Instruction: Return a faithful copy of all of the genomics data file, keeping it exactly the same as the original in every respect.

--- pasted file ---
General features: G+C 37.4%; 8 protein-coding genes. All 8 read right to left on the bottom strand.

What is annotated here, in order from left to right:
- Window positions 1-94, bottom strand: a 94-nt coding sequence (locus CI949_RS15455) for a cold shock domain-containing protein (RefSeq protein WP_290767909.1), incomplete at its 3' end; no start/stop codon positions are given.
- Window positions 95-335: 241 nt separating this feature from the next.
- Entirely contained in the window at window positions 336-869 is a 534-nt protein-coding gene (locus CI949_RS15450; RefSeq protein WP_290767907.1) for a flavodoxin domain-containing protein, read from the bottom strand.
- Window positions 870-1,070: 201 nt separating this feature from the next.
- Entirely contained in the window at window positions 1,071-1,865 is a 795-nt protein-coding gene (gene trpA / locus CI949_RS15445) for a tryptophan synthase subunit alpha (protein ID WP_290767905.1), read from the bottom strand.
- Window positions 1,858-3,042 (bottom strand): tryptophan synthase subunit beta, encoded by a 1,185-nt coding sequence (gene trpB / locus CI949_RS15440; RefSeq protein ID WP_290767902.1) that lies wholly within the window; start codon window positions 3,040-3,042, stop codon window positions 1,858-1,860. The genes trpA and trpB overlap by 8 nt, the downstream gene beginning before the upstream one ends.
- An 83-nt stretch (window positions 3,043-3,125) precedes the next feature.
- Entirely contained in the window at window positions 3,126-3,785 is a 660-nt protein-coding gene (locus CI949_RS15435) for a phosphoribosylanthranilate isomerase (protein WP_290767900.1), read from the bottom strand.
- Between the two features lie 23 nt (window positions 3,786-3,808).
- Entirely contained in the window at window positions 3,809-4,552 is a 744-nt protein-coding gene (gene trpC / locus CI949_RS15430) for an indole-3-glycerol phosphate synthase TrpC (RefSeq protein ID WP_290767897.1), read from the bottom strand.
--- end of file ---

General features: G+C 37.4%; 8 protein-coding genes. All 8 read right to left on the bottom strand.

What is annotated here, in order from left to right:
- Window positions 1-94, bottom strand: a 94-nt coding sequence (locus CI949_RS15455) for a cold shock domain-containing protein (RefSeq protein WP_290767909.1), incomplete at its 3' end; no start/stop codon positions are given.
- Window positions 95-335: 241 nt separating this feature from the next.
- Entirely contained in the window at window positions 336-869 is a 534-nt protein-coding gene (locus CI949_RS15450; RefSeq protein WP_290767907.1) for a flavodoxin domain-containing protein, read from the bottom strand.
- Window positions 870-1,070: 201 nt separating this feature from the next.
- Entirely contained in the window at window positions 1,071-1,865 is a 795-nt protein-coding gene (gene trpA / locus CI949_RS15445) for a tryptophan synthase subunit alpha (protein ID WP_290767905.1), read from the bottom strand.
- Window positions 1,858-3,042 (bottom strand): tryptophan synthase subunit beta, encoded by a 1,185-nt coding sequence (gene trpB / locus CI949_RS15440; RefSeq protein ID WP_290767902.1) that lies wholly within the window; start codon window positions 3,040-3,042, stop codon window positions 1,858-1,860. The genes trpA and trpB overlap by 8 nt, the downstream gene beginning before the upstream one ends.
- An 83-nt stretch (window positions 3,043-3,125) precedes the next feature.
- Entirely contained in the window at window positions 3,126-3,785 is a 660-nt protein-coding gene (locus CI949_RS15435) for a phosphoribosylanthranilate isomerase (protein WP_290767900.1), read from the bottom strand.
- Between the two features lie 23 nt (window positions 3,786-3,808).
- Entirely contained in the window at window positions 3,809-4,552 is a 744-nt protein-coding gene (gene trpC / locus CI949_RS15430) for an indole-3-glycerol phosphate synthase TrpC (RefSeq protein ID WP_290767897.1), read from the bottom strand.